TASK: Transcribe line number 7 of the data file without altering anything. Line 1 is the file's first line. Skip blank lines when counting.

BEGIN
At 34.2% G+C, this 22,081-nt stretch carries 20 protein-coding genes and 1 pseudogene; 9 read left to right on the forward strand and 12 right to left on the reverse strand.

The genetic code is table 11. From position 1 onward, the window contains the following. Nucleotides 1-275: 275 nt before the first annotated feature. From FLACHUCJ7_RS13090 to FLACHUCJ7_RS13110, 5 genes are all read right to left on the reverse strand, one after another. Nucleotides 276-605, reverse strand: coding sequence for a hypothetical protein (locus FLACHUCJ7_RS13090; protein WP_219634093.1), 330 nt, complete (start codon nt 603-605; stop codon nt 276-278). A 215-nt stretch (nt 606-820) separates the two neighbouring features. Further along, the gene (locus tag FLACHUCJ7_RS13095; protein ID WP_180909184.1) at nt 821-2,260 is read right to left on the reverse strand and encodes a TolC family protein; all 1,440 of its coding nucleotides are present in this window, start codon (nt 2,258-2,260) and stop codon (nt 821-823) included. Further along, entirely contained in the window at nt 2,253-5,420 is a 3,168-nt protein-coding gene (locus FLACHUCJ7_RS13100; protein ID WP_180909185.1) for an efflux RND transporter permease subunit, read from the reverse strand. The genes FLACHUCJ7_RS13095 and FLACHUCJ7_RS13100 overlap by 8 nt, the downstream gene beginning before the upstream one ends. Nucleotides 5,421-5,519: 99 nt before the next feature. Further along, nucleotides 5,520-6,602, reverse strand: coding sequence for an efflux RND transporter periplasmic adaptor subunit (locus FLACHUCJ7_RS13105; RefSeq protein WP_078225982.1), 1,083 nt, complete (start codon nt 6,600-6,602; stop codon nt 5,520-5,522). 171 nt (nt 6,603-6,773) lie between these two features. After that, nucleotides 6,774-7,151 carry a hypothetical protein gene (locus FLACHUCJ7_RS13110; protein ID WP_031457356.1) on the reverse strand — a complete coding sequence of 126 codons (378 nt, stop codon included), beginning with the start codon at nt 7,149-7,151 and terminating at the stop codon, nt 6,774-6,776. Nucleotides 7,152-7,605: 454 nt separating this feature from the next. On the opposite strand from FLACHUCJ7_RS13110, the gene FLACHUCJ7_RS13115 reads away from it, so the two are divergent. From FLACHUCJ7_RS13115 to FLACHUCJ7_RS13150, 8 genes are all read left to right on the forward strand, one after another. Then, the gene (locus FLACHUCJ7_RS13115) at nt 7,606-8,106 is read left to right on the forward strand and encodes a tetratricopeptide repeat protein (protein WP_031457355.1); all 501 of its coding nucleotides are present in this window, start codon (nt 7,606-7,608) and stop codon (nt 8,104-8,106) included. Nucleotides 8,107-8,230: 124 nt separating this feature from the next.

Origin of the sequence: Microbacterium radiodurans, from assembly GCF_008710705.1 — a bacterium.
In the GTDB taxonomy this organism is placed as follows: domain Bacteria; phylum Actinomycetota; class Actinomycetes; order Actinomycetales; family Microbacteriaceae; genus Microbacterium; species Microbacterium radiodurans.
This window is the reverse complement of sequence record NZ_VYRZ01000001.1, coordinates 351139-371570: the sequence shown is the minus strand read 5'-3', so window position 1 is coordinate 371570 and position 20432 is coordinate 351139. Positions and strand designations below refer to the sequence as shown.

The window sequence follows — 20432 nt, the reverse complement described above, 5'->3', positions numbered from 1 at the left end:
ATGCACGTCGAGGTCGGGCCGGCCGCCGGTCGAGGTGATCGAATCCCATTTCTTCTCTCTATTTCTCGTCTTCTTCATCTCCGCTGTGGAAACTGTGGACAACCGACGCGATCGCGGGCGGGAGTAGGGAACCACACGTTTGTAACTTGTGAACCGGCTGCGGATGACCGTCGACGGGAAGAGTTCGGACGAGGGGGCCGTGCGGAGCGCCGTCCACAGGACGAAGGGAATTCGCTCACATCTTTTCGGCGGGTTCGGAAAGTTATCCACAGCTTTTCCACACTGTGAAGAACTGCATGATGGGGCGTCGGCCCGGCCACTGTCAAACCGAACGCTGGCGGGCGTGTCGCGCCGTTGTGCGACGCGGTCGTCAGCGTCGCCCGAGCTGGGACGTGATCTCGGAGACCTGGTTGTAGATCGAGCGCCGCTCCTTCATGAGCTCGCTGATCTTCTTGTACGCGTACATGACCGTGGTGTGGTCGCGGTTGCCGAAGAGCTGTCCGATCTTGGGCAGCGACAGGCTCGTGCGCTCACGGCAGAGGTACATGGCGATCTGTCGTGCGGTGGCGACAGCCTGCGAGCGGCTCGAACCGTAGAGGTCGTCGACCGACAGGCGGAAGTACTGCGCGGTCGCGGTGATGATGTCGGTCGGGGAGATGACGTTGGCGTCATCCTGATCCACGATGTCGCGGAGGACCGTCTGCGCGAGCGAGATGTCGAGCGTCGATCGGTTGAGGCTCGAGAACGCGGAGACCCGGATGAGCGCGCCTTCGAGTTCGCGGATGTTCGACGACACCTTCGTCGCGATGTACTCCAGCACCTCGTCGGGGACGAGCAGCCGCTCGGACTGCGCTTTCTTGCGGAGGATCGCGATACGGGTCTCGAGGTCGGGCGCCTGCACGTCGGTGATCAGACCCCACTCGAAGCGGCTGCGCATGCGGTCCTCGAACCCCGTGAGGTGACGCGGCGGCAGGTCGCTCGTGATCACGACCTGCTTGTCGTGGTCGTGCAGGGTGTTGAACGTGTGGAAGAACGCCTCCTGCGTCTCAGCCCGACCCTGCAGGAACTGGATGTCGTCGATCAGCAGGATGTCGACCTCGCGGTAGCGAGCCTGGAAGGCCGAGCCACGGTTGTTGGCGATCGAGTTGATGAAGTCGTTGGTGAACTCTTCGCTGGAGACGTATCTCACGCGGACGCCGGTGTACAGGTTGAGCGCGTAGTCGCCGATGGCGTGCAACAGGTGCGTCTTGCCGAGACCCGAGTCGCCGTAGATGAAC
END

ATGCACGTCGAGGTCGGGCCGGCCGCCGGTCGAGGTGATCGAATCCCATTTCTTCTCTCTATTTCTCGTCTTCTTCATCTCCGCTGTGGAAACTGTGGACAACCGACGCGATCGCGGGCGGGAGTAGGGAACCACACGTTTGTAACTTGTGAACCGGCTGCGGATGACCGTCGACGGGAAGAGTTCGGACGAGGGGGCCGTGCGGAGCGCCGTCCACAGGACGAAGGGAATTCGCTCACATCTTTTCGGCGGGTTCGGAAAGTTATCCACAGCTTTTCCACACTGTGAAGAACTGCATGATGGGGCGTCGGCCCGGCCACTGTCAAACCGAACGCTGGCGGGCGTGTCGCGCCGTTGTGCGACGCGGTCGTCAGCGTCGCCCGAGCTGGGACGTGATCTCGGAGACCTGGTTGTAGATCGAGCGCCGCTCCTTCATGAGCTCGCTGATCTTCTTGTACGCGTACATGACCGTGGTGTGGTCGCGGTTGCCGAAGAGCTGTCCGATCTTGGGCAGCGACAGGCTCGTGCGCTCACGGCAGAGGTACATGGCGATCTGTCGTGCGGTGGCGACAGCCTGCGAGCGGCTCGAACCGTAGAGGTCGTCGACCGACAGGCGGAAGTACTGCGCGGTCGCGGTGATGATGTCGGTCGGGGAGATGACGTTGGCGTCATCCTGATCCACGATGTCGCGGAGGACCGTCTGCGCGAGCGAGATGTCGAGCGTCGATCGGTTGAGGCTCGAGAACGCGGAGACCCGGATGAGCGCGCCTTCGAGTTCGCGGATGTTCGACGACACCTTCGTCGCGATGTACTCCAGCACCTCGTCGGGGACGAGCAGCCGCTCGGACTGCGCTTTCTTGCGGAGGATCGCGATACGGGTCTCGAGGTCGGGCGCCTGCACGTCGGTGATCAGACCCCACTCGAAGCGGCTGCGCATGCGGTCCTCGAACCCCGTGAGGTGACGCGGCGGCAGGTCGCTCGTGATCACGACCTGCTTGTCGTGGTCGTGCAGGGTGTTGAACGTGTGGAAGAACGCCTCCTGCGTCTCAGCCCGACCCTGCAGGAACTGGATGTCGTCGATCAGCAGGATGTCGACCTCGCGGTAGCGAGCCTGGAAGGCCGAGCCACGGTTGTTGGCGATCGAGTTGATGAAGTCGTTGGTGAACTCTTCGCTGGAGACGTATCTCACGCGGACGCCGGTGTACAGGTTGAGCGCGTAGTCGCCGATGGCGTGCAACAGGTGCGTCTTGCCGAGACCCGAGTCGCCGTAGATGAAC